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The Forrest City times. [volume] (Forrest City, Ark.) 1871-1919, May 20, 1904, Image 1

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ESTABLISHED 1871_“Fear God, Tell the Truth and Make Money.” By LANDVOIGT & VADAKIN.
yor- xxxin,_fqukkstcti y, auk., Friday afternoon,may20,mu =m^T=
Physician and Surgeon,
Office over Postoffice.
j7t. Longest, m. d.
Office Over J. W. Beck & Co.
Forrest City. ArkivrtsBLg.
Will prsrtlce In the First and Second Judicial
circuits, and In the Federal and
Supreme Courts.
Office In Roflwage Building,
Attorney at Law.
Careful attention to Depositions and all othei
Notarial work and Conveyancing
Office over J. W. Beck II Co.'s Stora
Office in Courthouse,
Real Estate Abstracts
Office at Courthouse.
Land Surveyor and Real Es
tate Agent.
rW*Special attention given to Bottom I.anda.
Office with J M Prewett. Forrest City, Ark
Writ, for ILl.l'STRATED CiTALOUt I
= E R E E =
J. N. MILFORD, Jeweler, Memphi*, Tenn.
c. c. weier;
Bricklayer and Builder.
Forrest City, Ark.
Johhing promptly attended to Ct.imnej
pnimpt^uentilm0'' M‘“ °r'ler* rect,v‘
Attorney at Law,
Office at Courthouse.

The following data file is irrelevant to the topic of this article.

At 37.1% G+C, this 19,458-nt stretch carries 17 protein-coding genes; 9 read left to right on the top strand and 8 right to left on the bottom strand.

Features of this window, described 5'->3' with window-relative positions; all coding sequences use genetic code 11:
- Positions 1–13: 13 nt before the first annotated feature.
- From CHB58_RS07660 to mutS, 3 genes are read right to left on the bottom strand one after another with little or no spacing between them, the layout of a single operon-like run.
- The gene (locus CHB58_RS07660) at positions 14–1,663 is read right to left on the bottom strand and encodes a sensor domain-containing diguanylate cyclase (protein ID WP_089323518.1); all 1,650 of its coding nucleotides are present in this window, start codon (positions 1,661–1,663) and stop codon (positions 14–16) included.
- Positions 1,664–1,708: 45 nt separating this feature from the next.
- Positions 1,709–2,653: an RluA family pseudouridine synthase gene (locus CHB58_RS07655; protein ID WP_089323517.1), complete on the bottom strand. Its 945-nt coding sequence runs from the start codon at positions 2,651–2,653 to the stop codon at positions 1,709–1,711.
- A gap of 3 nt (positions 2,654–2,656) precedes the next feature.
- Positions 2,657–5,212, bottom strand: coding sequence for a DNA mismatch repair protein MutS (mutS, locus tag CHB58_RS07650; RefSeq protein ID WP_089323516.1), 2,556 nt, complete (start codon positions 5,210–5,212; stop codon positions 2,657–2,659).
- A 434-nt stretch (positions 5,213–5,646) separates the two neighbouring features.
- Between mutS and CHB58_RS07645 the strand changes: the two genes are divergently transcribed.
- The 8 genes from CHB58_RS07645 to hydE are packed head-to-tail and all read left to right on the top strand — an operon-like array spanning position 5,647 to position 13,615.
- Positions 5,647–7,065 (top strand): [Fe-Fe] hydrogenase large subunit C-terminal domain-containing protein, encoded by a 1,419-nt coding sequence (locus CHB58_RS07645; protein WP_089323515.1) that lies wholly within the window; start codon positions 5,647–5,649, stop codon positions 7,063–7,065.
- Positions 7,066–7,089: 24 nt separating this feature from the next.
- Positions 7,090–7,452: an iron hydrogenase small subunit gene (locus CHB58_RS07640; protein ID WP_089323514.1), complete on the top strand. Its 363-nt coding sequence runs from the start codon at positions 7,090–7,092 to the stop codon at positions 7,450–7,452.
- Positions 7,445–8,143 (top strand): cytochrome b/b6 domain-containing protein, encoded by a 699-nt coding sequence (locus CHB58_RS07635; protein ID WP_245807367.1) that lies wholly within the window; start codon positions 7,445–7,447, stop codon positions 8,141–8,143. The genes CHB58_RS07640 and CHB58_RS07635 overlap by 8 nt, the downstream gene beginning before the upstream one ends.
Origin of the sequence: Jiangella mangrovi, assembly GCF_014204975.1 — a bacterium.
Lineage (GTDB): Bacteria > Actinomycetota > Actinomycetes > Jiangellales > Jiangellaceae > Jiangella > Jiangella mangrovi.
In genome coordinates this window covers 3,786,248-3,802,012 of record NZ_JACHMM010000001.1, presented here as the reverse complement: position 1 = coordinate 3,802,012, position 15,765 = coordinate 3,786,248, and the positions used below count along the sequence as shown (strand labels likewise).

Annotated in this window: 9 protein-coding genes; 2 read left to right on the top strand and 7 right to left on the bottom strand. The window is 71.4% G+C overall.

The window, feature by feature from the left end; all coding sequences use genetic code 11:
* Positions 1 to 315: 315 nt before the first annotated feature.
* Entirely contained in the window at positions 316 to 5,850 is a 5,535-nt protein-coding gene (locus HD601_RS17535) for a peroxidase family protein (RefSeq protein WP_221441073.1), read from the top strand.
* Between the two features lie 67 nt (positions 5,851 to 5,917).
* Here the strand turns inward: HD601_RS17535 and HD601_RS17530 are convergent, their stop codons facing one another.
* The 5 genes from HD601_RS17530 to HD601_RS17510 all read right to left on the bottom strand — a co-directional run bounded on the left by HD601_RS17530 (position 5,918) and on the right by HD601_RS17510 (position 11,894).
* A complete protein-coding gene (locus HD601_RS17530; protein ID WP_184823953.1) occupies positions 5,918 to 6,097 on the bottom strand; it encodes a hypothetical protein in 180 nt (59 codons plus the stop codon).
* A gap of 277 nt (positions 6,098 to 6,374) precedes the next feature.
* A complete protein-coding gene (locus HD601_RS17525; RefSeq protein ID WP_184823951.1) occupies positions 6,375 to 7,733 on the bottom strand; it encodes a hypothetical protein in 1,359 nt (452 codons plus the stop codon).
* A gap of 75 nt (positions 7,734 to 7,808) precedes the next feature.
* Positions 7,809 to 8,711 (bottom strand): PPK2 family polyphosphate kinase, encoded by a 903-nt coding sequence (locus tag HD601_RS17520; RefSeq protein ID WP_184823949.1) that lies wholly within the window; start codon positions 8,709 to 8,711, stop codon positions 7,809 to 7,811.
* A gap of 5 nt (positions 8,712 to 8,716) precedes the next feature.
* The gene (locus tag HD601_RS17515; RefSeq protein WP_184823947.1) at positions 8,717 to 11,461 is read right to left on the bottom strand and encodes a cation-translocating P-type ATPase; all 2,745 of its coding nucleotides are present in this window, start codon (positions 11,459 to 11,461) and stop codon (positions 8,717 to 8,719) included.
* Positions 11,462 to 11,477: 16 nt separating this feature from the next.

South and Southwest
Through Pullman Sleeping Cara
Free Reclining Chair Cars
Ulnlng Curs (Meals a la Carte)
Folder containing diagram of World'*
lair (irounds. Map of St. Louis and
complete Information w ill he *ent tree
on application to the nearest agent of
Iron Mountain Route or
To Merchants
°urvST Ice & Power Co.
PHONE .70.
Attorney General Renders Import
ant Decision.
Admiral Schley and Other Distin
guished Masons Attend iReumon
at Little Rock Republican Club
Members in Convention.
Distinguished Masons at Little Rock.
Rear Admiral Winfield Scott Schley,
Supreme Commander James 1). Rich
ardson of the Ancient and Accepted
Scottish Rite, southern jurisdiction,
and about thirty other high Masons
from New York, Washington and other
cities, witnessed the initiation of a
class of 157 into the mysteries of the
thirty-second degree at. Albert Pike
Consistory, Little Rock, beginning on
the 17th inst. The Little Rock con
sistory is one of the few in the I’nited
States which lias its own cathedral,
occupied solely for consistory pur
poses. It is notable throughout the
country for its rich costumes and